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Monday message board

June 12th, 2006

It’s time, once again for the Monday Message Board. As usual, civilised discussion and absolutely no coarse language, please.

As a discussion starter, should we continue to celebrate the Queen’s Birthday with a public holiday?

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  1. June 12th, 2006 at 14:43 | #1

    What a great Lady! A good choice. We do not (as discussed before on this blog) enjoy an excess of public holidays so retain this one and retain its dedication to our beloved monarch, Queen Elizabeth.

    A civilised move would be towards at least one public holiday per month. I think we should also celebrate John Howard’s Birthday as White Picket Fence Day and R.G. Menzies’ lifetime achievements as Ming’s Day. These could be days when the whole nation can get together and celebrate our post-war achievements.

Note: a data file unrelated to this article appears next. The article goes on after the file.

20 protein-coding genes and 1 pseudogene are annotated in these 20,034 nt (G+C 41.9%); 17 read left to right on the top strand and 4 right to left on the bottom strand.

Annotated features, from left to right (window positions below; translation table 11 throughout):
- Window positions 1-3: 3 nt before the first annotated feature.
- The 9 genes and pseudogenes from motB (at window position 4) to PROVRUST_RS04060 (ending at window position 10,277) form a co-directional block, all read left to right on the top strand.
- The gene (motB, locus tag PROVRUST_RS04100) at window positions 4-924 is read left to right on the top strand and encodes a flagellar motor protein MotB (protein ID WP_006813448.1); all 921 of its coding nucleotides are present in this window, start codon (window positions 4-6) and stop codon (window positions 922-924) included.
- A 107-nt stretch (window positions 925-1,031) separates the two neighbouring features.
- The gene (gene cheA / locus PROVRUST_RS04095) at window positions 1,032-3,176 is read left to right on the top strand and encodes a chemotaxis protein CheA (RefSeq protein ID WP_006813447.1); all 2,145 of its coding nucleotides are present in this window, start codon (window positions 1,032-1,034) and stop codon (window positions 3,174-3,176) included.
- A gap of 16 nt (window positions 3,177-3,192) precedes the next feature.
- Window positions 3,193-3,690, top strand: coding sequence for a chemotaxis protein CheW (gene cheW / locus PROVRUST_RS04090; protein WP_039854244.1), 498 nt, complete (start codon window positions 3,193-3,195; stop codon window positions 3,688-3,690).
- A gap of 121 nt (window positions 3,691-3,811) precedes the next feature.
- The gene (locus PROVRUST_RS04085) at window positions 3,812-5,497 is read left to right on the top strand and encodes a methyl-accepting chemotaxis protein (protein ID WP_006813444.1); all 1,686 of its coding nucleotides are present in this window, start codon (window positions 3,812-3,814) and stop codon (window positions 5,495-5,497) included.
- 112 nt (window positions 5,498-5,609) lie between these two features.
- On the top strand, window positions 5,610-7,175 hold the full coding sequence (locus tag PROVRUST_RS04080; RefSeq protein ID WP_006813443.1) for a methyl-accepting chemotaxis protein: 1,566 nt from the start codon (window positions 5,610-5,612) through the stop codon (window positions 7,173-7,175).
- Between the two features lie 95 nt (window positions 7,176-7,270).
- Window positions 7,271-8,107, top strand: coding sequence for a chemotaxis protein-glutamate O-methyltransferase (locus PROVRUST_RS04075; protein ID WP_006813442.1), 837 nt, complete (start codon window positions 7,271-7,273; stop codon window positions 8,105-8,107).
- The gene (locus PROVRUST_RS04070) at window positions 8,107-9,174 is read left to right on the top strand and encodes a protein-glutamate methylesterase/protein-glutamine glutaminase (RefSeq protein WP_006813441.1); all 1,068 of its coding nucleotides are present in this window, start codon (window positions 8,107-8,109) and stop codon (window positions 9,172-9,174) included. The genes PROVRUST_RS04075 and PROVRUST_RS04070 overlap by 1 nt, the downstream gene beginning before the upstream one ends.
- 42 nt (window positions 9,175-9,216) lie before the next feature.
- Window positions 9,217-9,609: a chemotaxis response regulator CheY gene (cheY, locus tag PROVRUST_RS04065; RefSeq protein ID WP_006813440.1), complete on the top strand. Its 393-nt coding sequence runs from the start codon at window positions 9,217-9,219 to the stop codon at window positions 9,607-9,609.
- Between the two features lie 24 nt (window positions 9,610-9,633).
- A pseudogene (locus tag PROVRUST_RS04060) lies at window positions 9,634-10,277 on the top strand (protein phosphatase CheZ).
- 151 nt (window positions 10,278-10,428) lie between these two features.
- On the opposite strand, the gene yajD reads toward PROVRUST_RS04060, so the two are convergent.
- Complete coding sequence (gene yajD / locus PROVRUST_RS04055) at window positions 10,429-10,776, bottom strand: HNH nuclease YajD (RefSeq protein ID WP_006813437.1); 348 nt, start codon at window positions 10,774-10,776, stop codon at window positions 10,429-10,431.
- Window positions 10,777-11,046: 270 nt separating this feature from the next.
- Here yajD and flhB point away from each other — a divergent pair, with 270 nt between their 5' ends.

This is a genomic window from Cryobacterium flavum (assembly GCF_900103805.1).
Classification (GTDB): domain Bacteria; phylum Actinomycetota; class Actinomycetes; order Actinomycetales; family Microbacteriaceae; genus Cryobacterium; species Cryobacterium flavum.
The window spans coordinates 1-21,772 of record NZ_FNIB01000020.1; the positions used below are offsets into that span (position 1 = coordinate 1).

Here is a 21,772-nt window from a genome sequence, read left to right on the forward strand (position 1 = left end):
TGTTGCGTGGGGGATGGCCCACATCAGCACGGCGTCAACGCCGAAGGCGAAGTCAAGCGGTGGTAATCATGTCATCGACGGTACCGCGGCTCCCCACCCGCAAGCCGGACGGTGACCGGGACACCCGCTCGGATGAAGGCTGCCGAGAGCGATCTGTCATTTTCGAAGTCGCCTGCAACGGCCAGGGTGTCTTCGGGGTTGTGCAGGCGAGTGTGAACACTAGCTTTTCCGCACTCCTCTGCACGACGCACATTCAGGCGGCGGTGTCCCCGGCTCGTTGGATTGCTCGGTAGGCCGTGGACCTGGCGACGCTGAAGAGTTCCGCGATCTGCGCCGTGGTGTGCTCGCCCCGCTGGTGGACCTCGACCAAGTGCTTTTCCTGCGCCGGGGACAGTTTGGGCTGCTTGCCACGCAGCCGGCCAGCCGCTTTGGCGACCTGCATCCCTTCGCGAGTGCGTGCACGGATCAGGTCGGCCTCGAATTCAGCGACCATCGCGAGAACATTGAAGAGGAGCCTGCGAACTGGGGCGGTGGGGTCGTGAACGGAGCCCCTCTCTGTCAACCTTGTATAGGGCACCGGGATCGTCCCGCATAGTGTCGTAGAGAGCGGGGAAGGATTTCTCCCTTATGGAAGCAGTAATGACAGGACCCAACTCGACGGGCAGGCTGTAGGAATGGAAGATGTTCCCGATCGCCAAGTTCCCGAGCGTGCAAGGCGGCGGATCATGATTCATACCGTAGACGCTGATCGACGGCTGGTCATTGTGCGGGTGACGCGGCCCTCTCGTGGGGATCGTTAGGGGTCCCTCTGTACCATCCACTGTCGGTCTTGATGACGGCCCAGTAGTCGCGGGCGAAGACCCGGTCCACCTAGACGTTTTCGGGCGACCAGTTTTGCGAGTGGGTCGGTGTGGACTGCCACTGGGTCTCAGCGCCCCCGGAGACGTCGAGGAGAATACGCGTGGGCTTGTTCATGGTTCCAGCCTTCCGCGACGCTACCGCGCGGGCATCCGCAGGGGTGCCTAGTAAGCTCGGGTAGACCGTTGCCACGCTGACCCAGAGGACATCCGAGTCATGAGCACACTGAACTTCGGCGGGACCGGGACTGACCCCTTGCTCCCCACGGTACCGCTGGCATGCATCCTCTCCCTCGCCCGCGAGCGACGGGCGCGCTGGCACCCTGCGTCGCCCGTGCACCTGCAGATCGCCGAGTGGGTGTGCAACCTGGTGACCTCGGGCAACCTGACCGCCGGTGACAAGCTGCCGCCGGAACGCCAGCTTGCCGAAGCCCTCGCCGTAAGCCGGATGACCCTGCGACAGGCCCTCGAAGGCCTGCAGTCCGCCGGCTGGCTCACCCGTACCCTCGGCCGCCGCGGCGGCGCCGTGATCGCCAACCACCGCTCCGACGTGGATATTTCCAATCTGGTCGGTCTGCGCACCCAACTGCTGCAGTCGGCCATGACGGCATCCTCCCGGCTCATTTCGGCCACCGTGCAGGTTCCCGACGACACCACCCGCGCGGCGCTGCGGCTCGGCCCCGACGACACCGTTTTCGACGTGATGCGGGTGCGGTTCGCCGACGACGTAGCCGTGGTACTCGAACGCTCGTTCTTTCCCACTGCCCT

And to show we weren’t politically biased we could celebrate the birthdays of past Labor PMs as well – not a whole day for each, of course – they aren’t worth that much – but bundle them all together and call it Labor Pains Day.

  2. June 12th, 2006 at 14:56 | #2

    Of course this holiday should be retained. Not only does it maintain a point of differentiation from the UK, it serves to highlight that the question of distinct identity has nothing to do with any drive towards a republic.

  3. June 12th, 2006 at 15:20 | #3

    All public holidays should be abolished.

  4. smiths
    June 12th, 2006 at 15:21 | #4

    off the holiday topic,

    if a person mentions control of the flow of information, or powerful groups of people who are not elected, is that then automatically defined as conspiracy theory,

    i feel that its a cop out to throw that at someone rather than engage inwith the content of their post,
    what do people think?

  5. milano803
    June 12th, 2006 at 15:26 | #5

    “All public holidays should be abolished. ”